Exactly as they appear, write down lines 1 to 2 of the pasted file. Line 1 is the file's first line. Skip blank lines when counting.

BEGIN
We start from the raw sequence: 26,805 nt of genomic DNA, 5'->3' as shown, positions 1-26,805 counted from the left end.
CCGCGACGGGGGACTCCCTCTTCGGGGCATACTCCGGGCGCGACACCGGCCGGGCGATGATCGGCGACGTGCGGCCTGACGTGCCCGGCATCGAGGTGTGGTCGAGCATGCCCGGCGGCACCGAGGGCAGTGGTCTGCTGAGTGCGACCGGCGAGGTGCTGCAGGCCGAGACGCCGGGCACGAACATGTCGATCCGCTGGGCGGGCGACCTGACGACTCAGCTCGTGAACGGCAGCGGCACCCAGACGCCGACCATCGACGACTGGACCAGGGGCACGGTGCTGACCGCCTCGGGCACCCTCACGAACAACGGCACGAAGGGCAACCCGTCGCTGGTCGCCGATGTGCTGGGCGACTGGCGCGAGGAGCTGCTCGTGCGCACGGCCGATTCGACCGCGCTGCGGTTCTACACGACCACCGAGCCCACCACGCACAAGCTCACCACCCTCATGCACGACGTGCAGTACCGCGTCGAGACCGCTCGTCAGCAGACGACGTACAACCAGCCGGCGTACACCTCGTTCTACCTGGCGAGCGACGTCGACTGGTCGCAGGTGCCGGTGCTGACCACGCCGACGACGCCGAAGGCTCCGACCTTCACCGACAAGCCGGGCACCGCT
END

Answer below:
We start from the raw sequence: 26,805 nt of genomic DNA, 5'->3' as shown, positions 1-26,805 counted from the left end.
CCGCGACGGGGGACTCCCTCTTCGGGGCATACTCCGGGCGCGACACCGGCCGGGCGATGATCGGCGACGTGCGGCCTGACGTGCCCGGCATCGAGGTGTGGTCGAGCATGCCCGGCGGCACCGAGGGCAGTGGTCTGCTGAGTGCGACCGGCGAGGTGCTGCAGGCCGAGACGCCGGGCACGAACATGTCGATCCGCTGGGCGGGCGACCTGACGACTCAGCTCGTGAACGGCAGCGGCACCCAGACGCCGACCATCGACGACTGGACCAGGGGCACGGTGCTGACCGCCTCGGGCACCCTCACGAACAACGGCACGAAGGGCAACCCGTCGCTGGTCGCCGATGTGCTGGGCGACTGGCGCGAGGAGCTGCTCGTGCGCACGGCCGATTCGACCGCGCTGCGGTTCTACACGACCACCGAGCCCACCACGCACAAGCTCACCACCCTCATGCACGACGTGCAGTACCGCGTCGAGACCGCTCGTCAGCAGACGACGTACAACCAGCCGGCGTACACCTCGTTCTACCTGGCGAGCGACGTCGACTGGTCGCAGGTGCCGGTGCTGACCACGCCGACGACGCCGAAGGCTCCGACCTTCACCGACAAGCCGGGCACCGCT